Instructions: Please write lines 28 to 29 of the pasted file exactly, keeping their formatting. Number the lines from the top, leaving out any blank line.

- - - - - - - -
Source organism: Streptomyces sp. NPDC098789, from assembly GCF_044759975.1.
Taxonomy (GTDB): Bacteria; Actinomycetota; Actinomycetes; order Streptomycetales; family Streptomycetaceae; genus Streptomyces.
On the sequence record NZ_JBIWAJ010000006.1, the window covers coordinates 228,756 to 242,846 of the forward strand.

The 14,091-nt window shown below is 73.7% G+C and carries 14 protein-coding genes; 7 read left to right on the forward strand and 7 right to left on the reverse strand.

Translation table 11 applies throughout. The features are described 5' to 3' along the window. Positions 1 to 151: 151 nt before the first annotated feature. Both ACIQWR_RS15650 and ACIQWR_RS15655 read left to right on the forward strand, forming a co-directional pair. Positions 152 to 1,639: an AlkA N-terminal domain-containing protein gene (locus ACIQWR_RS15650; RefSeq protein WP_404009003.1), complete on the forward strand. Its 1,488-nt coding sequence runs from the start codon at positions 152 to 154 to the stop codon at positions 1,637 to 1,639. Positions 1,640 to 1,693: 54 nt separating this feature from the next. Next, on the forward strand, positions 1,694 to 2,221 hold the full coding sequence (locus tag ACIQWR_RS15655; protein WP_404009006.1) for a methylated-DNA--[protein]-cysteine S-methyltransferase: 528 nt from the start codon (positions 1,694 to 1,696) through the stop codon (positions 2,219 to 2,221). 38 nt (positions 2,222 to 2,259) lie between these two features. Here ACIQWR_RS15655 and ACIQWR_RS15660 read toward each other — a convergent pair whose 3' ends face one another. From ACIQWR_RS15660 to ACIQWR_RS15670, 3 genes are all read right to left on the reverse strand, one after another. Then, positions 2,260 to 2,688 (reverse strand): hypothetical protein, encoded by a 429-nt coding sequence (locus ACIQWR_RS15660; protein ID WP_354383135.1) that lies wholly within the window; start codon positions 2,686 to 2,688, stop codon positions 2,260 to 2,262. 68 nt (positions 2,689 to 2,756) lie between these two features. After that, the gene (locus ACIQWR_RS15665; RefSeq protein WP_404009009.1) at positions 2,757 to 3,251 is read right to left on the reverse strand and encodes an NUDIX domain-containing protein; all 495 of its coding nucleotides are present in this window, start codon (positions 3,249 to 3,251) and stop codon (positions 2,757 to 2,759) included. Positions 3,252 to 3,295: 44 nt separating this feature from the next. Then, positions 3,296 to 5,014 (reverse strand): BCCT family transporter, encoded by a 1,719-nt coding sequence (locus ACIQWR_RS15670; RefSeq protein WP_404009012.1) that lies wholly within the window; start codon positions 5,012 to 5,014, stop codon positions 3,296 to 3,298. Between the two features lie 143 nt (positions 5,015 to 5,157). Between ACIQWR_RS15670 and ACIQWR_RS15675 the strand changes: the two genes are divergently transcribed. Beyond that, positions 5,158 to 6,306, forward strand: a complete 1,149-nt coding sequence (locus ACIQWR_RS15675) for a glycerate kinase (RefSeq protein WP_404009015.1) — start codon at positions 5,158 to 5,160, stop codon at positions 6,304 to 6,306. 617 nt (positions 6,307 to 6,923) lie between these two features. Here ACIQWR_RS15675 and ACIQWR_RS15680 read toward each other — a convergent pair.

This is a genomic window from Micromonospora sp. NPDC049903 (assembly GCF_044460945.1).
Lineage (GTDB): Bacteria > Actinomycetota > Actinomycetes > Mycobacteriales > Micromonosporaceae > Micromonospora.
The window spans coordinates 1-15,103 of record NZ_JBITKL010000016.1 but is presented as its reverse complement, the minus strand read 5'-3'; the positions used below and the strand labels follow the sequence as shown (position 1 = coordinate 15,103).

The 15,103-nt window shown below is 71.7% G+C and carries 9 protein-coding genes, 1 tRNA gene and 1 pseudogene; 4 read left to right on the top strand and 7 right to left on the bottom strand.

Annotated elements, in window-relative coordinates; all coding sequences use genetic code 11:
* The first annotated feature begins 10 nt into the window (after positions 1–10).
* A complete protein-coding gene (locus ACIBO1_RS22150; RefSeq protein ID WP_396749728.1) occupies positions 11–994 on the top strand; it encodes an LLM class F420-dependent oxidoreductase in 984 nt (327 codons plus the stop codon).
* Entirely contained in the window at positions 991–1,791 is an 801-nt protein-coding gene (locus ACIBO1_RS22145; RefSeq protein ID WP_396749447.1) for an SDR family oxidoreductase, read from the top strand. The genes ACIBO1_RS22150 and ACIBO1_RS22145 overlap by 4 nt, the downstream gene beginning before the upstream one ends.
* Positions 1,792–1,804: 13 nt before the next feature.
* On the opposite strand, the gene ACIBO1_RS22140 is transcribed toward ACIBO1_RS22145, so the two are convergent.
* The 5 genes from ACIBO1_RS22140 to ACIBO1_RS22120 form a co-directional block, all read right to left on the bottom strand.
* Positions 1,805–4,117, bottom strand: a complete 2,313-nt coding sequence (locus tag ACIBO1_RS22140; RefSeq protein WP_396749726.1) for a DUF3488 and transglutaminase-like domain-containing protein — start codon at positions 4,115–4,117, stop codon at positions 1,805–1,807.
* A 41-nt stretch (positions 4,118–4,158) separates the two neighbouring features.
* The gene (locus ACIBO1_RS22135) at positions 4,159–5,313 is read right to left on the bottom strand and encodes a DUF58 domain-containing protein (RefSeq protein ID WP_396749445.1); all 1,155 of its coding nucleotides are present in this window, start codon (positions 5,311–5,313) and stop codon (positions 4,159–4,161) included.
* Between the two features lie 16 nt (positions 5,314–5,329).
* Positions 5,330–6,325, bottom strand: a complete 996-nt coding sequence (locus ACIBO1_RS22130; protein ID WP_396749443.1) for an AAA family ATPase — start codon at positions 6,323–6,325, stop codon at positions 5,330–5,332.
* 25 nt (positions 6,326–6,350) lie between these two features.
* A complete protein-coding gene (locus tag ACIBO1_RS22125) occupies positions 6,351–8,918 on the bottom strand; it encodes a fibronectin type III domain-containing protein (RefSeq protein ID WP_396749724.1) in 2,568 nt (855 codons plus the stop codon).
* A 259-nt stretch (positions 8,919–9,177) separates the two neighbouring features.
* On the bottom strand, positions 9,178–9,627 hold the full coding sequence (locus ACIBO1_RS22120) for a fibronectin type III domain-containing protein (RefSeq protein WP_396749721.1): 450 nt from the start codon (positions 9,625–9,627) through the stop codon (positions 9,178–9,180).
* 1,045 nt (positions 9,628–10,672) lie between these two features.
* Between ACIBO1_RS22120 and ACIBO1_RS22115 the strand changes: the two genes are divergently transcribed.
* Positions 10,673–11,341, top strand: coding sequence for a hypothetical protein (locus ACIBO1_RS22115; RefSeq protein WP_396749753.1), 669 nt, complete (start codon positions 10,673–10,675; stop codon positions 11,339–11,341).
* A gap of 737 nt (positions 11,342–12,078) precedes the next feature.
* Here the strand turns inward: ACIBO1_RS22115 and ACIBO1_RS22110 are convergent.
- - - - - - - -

* Positions 10,673–11,341, top strand: coding sequence for a hypothetical protein (locus ACIBO1_RS22115; RefSeq protein WP_396749753.1), 669 nt, complete (start codon positions 10,673–10,675; stop codon positions 11,339–11,341).
* A gap of 737 nt (positions 11,342–12,078) precedes the next feature.